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Alternative & Indie - Released June 1, 1992 | 4AD

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Pop - Released January 1, 1985 | One Up

The mid-'80s proved to be a prolific and exploratory time for the producer/performer team of Brian Eno and Daniel Lanois, who this time out take guitarist Michael Brook under their ambient wing to create an album of considerable beauty and restraint. Taking a "less is more" approach to the project, Brook adapts quite easily as a group member in co-creating these organic pieces (although composer credits go to him alone), and within a few minutes one forgets that he is a guitar player. Hybrid is not an especially dynamic or exciting album, but its depth is nonetheless rewarding. There is substance within the shadows, and the musicians take the necessary time to properly explore them. Highlights include the title cut, "Hybrid," which takes on the tone of a sleepy journey through underwater Morocco, plus "Pond Life," a barely audible meditation that is in its own right the strongest on the disc by simply trusting its atmosphere, assisted in no small part by visiting contributor Gordon Philips. In future recordings, Brook would prove to be a more energetic performer than Hybrid would suggest, but it's nice to have evidence that there is a zen master behind all the kung fu. For Eno and Lanois, it was only a year earlier that they delivered U2's groundbreaking album, The Unforgettable Fire (which is still considered a landmark recording for the band), so the Hybrid project probably seemed like a welcome sigh of relief for them. As for this album in and of itself, it ends up being more respectable because of the people involved, rather than what was recorded. © Glenn Swan /TiVo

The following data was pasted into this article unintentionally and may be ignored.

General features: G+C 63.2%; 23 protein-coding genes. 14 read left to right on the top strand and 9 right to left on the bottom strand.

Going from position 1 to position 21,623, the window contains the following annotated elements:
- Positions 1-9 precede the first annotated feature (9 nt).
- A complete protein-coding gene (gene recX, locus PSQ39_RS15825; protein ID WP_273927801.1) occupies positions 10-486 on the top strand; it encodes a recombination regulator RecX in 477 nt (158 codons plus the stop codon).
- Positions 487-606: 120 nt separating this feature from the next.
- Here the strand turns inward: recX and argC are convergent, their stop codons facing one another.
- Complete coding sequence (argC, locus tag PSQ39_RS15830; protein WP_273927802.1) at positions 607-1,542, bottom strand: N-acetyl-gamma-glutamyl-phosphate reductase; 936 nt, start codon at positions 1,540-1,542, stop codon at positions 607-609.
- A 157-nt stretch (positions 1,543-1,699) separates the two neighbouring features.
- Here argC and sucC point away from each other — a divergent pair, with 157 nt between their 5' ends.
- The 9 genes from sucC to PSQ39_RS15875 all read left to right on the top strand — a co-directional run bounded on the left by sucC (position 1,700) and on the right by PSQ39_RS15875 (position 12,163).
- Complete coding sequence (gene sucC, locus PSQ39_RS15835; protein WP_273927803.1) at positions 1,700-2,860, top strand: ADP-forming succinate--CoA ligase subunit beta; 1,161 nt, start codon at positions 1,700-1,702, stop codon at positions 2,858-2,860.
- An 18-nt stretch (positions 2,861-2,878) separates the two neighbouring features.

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Alternative & Indie - Released July 28, 1997 | 4AD

Translating Brook's evocative guitar art into soundtrack music for a Kevin Spacey-directed neo-noir thriller might seem an unusual choice. However, his work here turns into an interesting blend of his own style and smoky late night jazz and darker, moodier incidental guitar, interspersed with a variety of other instrumental touches. One of his sharpest moves lies in the mixing of performers he brings to the effort. Besides stand-up bass and sax, the ney, udu, and srinivas guitar figure into the rotating lineup of instruments he and his various collaborators tackle. Brook himself also plays keyboard on nearly all the tracks, as well as handling a good amount of the bass and drum programming. Given the project's origins, it's striking if not totally surprising that most of the pieces hold up as well on their own as do Brook's separate efforts. "Albo Gator" underscores the collaborative nature of the project, with some of Christian Forte's lines from the movie played over the gentle chime of the piece, provided in large part by Jason Lewis' tuned percussion. "Preparation" alone is worth the investigating, one of Brook's serene guitar drones and gentle performances, leading into a Morricone-western melody echoing into the distance. Hints of the intense plucking and drive that he brings to many of his pieces bubble under the mix in contrast. "Arrival" starts the album and sets the tone for both film and disc wonderfully, merest hints of Brook's trademark style coming through as a four-performer setup conjures up ghosts of legendary past jazz-noir scores. "Miscalculation" is a more upbeat if no less mood-setting effort, Hafez Modirzadeh's short sax tones and Lewis' quick work on tabla and tom-drum setting the tone. A fine, unexpected touch comes with the final track, a cover of the old Harold Arlen number "Ill Wind," with Jimmy Scott and Michael Stipe on vocals and Flea on bass. © Ned Raggett /TiVo
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Film Soundtracks - Released December 18, 2007 | Lakeshore Records

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Film Soundtracks - Released April 21, 2015 | Lakeshore Records

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Ambient - Released July 25, 2006 | Canadian Rational